March is Women’s History Month and today, we recognize a woman who helped break barriers in journalism.
Dorothy Butler Gilliam was the first African American female reporter at the Washington Post and her stories helped give a voice to communities that were often overlooked.
She’s a journalism pioneer.
“As a first, I had to open the doors for some others who would be following.”
In 1961, Dorothy Butler Gilliam became the first black female reporter for the Washington Post.
At the time, the paper was male-dominated and, like the nation as a whole, mostly segregated.
“I was born in Tennessee and grew up in Louisville, Kentucky, so I was very familiar with the harshness of segregation.”
Gilliam recalled facing unexpected challenges while trying to do her job.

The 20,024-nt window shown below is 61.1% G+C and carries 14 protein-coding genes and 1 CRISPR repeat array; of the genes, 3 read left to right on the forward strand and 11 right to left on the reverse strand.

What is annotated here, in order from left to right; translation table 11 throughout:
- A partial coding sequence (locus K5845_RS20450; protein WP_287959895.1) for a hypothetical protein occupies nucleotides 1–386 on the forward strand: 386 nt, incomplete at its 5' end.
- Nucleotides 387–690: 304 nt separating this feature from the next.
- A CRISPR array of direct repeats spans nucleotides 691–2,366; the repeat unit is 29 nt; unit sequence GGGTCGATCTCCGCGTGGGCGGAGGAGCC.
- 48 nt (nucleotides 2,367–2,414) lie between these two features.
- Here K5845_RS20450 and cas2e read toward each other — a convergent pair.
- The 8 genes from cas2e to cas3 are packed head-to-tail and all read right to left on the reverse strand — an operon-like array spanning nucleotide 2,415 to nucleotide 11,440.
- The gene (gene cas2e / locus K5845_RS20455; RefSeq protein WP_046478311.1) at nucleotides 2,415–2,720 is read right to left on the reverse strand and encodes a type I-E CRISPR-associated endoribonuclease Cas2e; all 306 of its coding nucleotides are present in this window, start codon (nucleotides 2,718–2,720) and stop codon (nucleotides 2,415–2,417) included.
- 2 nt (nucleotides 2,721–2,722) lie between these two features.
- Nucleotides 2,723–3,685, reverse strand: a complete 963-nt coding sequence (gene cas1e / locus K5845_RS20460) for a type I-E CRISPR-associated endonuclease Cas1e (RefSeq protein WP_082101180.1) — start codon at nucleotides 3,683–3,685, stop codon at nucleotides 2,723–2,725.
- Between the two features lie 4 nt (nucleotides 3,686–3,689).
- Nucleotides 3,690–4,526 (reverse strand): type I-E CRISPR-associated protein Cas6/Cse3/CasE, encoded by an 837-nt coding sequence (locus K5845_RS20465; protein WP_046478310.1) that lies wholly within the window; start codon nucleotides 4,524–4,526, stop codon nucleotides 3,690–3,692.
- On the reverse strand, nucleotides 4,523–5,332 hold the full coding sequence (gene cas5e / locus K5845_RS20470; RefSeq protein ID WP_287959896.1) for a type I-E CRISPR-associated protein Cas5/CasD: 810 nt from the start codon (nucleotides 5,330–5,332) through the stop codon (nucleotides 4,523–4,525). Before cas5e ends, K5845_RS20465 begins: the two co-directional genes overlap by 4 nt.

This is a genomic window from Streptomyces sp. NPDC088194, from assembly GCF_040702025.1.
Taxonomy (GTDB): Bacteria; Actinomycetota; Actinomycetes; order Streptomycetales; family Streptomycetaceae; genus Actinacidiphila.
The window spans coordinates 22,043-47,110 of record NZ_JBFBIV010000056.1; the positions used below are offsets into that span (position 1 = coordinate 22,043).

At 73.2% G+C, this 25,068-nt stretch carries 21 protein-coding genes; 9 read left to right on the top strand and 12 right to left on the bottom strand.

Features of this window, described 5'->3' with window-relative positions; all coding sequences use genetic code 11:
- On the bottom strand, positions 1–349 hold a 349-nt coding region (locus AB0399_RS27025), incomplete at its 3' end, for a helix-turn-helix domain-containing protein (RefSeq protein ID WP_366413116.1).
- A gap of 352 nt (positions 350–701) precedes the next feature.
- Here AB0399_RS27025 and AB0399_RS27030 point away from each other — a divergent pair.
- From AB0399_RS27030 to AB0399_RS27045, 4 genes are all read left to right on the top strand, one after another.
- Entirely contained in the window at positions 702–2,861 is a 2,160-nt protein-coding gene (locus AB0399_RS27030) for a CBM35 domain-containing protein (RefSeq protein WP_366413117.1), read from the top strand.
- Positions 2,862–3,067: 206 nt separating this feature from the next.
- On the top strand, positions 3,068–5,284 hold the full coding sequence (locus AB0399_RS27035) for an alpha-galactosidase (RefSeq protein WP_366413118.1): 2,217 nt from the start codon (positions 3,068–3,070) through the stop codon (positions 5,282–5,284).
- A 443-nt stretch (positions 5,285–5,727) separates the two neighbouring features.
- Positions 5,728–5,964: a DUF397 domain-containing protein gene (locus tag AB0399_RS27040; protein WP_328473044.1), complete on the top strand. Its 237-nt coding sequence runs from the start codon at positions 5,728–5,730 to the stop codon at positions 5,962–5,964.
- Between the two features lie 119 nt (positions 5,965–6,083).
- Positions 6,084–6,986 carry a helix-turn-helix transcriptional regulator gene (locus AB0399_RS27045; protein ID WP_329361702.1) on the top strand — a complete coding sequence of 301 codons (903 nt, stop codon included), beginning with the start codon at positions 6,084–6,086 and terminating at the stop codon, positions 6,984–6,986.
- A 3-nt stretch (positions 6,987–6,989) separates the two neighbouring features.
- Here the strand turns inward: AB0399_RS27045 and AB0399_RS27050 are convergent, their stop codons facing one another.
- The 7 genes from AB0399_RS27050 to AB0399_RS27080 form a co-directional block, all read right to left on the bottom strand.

As the 1960’s Civil Rights Movement and Women’s Movement made headlines, Gilliam’s articles were required reading. She covered historic events including the integration of Central High School in Little Rock, Arkansas, and the University of Mississippi.
“Few white reporters at that time were going into the black community to say, ‘What do you all think? What are your opinions of what’s happening at Ole Miss?'”
In her memoir called, ‘Trailblazer,’ Gilliam wrote of her experiences including her efforts to promote diversity in the newsroom.
“The way journalism works, it’s important that we have all people represented around the table.”
In addition to her work in journalism, Gilliam also co-founded the Maynard Institute in Washington, DC. The organization works to improve media coverage by making sure newsrooms reflect the communities they serve.
Gilliam says being the first wasn’t easy, but after nearly 60 years in the news business, she says she is proud to see more females and journalists of color taking on tough assignments, from the City Hall to the White House press room.
“Reporters who are being singled out and denigrated; I want to let them know their effort is appreciated.”